Loading …
show series
 
In Rotary International and the Selling of American Capitalism (Harvard University Press, 2021), Professor Brendan Goff traces the history of Rotary International from its origins in Chicago in 1905 to its rapid growth during the first four decades of the twentieth century. In doing so, Goff places U.S. power at the center of his analysis. He argue…
 
In The Teacher Insurgency: A Strategic and Organizing Perspective (Harvard Education Press, 2020), Leo Casey addresses how the unexpected wave of recent teacher strikes has had a dramatic impact on American public education, teacher unions, and the larger labor movement. Casey explains how this uprising was not only born out of opposition to govern…
 
Eight years ago, Syria recorded the lowest rate of female labor participation in the Middle East. Now, Syrian men are increasingly the ones trapped at home and women are filling the vacancies they leave. A new Mezze from the CSIS Middle East Program.بقلم Center for Strategic and International Studies
 
Today we are joined by Greg Larson, author of Clubbie: A Minor League Baseball Memoir (University of Nebraska, 2021). In Clubbie, Larson shares his unique perspective from his two-year stint as clubhouse attendant for the Aberdeen IronBirds, a Class A short-season affiliate of the Baltimore Orioles. Larson’s starry-eyed perceptions about the game w…
 
Spies deep behind enemy lines; double agents; a Chinese American James Bond; black propaganda radio broadcasters; guerrilla fighters; pirates; smugglers; prostitutes and dancers as spies; and Asian Americans collaborating with Axis Powers. All these colorful individuals form the story of Asian Americans in the Office of Strategic Services (OSS), th…
 
Welcome to Cover Story, a podcast by New Books Network devoted to long form journalism. Today, we are talking to Texas-based writer Sarah Hepola. Hepola is most known from her brave writing about drinking and the 2015 bestselling memoir Blackout: Remembering the Things I Drank to Forget. She's appeared on NPR’s Fresh Air and published in The New Yo…
 
Set in the eastern state of Odisha in a district known as the “Somalia of India,” Everyday State and Politics in India: Government in the Backyard in Kalahandi (Routledge 2018) studies a development project in a region iconic for development failure. Drawing on rich fieldwork with a watershed development project in district Kalahandi, anthropologis…
 
On this episode of the Economic and Business History channel I spoke with Dr. Chinmay Tumbe, Assistant Professor of Economics at the Indian Institute of Management. He was Alfred D Chandler Jr. International Visiting Scholar in Business History, Harvard Business School in 2018. Dr, Tumbe has published academic articles in Management and Organizatio…
 
In her magnificent and lyrical new book, The Emperor Who Never Was: Dara Shukoh in Mughal India (Harvard UP, 2020), Supriya Gandhi reorients and adds unprecedented depth to our understanding of the much memorialized but less understood Mughal prince and thinker Dara Shukoh (d. 1659), and of his broader political and social milieu. Written with exce…
 
Ben Railton's book Of Thee I Sing: The Contested History of American Patriotism (Rowman & Littlefield, 2021) is a cogently written history of the idea of American patriotism. Railton argues that there are four distinct forms of patriotism as practiced in the United States (U.S.) including (1) celebratory, or the communal expression of an idealized …
 
In Writing Kit Carson: Fallen Heroes in a Changing West (UNC Press, 2020), Susan Lee Johnson braids together lives over time and space, telling tales of two white women who, in the 1960s, wrote books about the fabled frontiersman Christopher Kit Carson: Quantrille McClung, a Denver librarian who compiled the Carson-Bent-Boggs Genealogy, and Kansas-…
 
The story of how the American military—and more particularly the regular army—has played a vital role in the late eighteenth- and nineteenth-century United States that extended beyond the battlefield is the focus of Robert Wooster’s The United States Army and the Making of America: From Confederation to Empire, 1775–1903 (University Press of Kansas…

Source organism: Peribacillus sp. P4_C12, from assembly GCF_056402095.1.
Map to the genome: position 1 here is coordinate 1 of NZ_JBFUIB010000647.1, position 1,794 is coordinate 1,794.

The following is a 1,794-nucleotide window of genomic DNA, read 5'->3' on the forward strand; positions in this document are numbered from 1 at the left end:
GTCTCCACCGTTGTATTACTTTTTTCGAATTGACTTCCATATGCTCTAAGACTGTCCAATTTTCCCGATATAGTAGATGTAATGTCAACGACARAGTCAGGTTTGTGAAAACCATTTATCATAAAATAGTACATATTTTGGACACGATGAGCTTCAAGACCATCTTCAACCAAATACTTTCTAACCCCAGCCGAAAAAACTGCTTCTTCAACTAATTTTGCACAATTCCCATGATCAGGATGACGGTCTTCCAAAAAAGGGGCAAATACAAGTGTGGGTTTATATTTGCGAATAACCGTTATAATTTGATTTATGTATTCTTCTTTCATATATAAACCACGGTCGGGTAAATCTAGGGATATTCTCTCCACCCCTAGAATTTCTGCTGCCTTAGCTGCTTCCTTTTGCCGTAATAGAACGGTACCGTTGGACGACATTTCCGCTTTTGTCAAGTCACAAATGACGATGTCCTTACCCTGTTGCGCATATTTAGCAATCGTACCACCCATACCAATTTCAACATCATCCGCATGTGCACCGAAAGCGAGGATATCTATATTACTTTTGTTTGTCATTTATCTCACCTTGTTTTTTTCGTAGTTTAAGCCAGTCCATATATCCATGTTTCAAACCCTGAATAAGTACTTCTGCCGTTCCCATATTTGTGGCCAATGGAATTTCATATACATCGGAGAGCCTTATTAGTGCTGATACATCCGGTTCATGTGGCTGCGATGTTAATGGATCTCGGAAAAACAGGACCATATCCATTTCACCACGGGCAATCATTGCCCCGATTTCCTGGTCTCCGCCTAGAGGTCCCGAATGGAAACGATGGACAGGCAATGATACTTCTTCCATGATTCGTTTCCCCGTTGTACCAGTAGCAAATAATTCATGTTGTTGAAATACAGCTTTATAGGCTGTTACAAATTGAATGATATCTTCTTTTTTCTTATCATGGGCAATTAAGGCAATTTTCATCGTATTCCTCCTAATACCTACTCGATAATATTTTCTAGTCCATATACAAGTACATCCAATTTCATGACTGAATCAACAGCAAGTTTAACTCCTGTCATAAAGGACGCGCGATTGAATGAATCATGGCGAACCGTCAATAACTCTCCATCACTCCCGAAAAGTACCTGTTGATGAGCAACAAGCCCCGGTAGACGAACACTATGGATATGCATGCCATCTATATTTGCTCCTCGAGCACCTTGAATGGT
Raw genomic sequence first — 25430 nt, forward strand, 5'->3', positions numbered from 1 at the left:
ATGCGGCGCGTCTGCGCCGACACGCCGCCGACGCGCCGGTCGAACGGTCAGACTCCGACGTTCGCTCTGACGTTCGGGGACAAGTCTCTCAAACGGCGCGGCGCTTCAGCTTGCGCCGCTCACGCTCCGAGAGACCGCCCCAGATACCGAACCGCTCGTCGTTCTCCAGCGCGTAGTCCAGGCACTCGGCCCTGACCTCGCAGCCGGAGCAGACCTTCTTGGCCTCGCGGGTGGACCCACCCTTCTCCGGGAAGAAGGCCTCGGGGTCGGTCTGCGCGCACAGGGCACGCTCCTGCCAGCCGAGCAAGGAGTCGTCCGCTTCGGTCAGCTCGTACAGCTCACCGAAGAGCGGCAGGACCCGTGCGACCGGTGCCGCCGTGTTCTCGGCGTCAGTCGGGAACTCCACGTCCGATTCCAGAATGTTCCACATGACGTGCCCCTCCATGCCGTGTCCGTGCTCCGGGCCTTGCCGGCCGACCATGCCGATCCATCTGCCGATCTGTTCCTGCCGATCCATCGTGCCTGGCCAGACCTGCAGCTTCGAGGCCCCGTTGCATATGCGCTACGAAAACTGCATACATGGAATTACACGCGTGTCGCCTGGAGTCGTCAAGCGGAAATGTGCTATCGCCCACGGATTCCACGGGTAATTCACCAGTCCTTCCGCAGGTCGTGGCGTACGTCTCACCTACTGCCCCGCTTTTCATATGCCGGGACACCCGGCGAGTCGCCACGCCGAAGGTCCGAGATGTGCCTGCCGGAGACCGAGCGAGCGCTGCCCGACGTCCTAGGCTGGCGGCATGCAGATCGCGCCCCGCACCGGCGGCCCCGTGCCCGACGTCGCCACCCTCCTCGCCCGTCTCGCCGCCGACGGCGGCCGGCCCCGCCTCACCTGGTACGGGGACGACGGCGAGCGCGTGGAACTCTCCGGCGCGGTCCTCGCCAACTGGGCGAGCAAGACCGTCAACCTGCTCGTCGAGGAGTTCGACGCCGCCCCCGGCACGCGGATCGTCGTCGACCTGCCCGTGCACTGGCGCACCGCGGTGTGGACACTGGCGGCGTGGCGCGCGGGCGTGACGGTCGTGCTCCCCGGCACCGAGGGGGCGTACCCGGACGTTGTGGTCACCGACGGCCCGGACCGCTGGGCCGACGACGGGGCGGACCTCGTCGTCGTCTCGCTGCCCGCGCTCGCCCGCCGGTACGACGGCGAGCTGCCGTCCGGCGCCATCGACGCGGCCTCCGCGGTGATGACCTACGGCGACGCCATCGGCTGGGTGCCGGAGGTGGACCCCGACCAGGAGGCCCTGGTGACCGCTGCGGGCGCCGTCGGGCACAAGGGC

Beverly Kirk was joined by Rose Gottemoeller for the closing keynote at the Future Strategy Forum 2021, where they discussed technologies and nuclear weapons. Rose Gottemoller served as the Deputy Secretary General of NATO from 2016 to 2019. Currently, Ms. Gottemoeller is a Payne Distinguished Lecturer at the Center for International Security and C…
 
This special episode of Sounds Strategic explores the significance of the 40th Fullerton Lecture, which US Secretary of Defense Lloyd J. Austin III delivered on Tuesday 27 July 2021. Podcast host Meia Nouwens is joined by James Crabtree, Executive Director of IISS–Asia, Dr Euan Graham, Shangri-La Dialogue Senior Fellow for Asia-Pacific Security, an…
 
In this episode, Guest Host Jasmine Lim and the Trade Guys discuss USTR Tai’s decision to convene a U.S.-Africa trade ministerial. Plus, they go over the issues on the table at the WTO, including the fisheries negotiations, the e-commerce moratorium, and the TRIPs vaccine waiver. The Trade Guys also discuss Biden’s latest Buy America proposal and w…
 
Listen in as we speak with McComas Taylor (Associate Professor and Reader in Sanskrit, The Australian National University) about his brand-new translation of the Viṣṇu Purāṇa. This is the second time the Viṣṇu Purāṇa has been translated into English, the last time being nearly two centuries ago. Attentive to out the aesthetics of out-loud utterance…
 
Hijras, one of India’s third gendered or trans populations, have been an enduring presence in the South Asian imagination—in myth, in ritual, and in everyday life, often associated in stigmatized forms with begging and sex work. In more recent years hijras have seen a degree of political emergence as a moral presence in Indian electoral politics, a…
 
“A map is the greatest of all epic poems, its lines and colors show the realization of great dreams.” --Gilbert Grosvenor The Great Game raged through the wilds of Central Asia during the nineteenth century, as Imperial Russia and Great Britain jostled for power. Tsarist armies gobbled up large tracts of Turkestan, advancing inexorably towards thei…
 
Phantoms of a Beleaguered Republic: The Deep State and the Unitary Executive (Oxford UP, 2021) helps us think about the complexity of the American political system that has grown up over the past 200 years, and how this system functions (or, at times, misfunctions) given the demands and pressures on the governmental system and the American constitu…